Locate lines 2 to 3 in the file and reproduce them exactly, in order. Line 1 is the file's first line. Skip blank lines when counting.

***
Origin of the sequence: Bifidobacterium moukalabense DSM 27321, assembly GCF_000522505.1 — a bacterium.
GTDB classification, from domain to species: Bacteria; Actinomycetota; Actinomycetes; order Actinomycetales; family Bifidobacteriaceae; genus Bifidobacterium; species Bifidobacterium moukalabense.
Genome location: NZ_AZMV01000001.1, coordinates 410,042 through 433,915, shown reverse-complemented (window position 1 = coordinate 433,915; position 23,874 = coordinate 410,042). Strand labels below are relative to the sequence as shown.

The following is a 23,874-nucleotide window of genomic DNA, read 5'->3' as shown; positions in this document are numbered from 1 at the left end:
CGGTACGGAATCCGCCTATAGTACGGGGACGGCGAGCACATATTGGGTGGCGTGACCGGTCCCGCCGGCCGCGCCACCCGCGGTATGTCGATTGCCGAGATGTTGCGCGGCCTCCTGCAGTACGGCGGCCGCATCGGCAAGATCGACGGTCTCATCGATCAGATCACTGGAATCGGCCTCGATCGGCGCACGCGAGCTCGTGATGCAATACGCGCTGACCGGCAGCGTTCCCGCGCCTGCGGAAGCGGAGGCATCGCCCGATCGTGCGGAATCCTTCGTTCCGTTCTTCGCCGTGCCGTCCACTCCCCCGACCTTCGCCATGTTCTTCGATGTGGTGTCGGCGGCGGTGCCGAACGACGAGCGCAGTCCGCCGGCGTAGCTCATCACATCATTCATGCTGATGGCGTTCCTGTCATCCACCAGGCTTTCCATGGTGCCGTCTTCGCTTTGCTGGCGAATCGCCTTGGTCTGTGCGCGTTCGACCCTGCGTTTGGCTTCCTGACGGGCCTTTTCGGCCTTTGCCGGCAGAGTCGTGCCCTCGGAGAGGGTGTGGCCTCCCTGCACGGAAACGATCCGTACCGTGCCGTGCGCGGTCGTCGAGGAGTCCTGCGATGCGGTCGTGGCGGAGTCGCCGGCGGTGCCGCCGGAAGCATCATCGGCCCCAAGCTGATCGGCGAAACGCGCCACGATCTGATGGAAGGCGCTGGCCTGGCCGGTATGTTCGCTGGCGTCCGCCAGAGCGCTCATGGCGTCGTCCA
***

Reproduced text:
GTDB classification, from domain to species: Bacteria; Actinomycetota; Actinomycetes; order Actinomycetales; family Bifidobacteriaceae; genus Bifidobacterium; species Bifidobacterium moukalabense.
Genome location: NZ_AZMV01000001.1, coordinates 410,042 through 433,915, shown reverse-complemented (window position 1 = coordinate 433,915; position 23,874 = coordinate 410,042). Strand labels below are relative to the sequence as shown.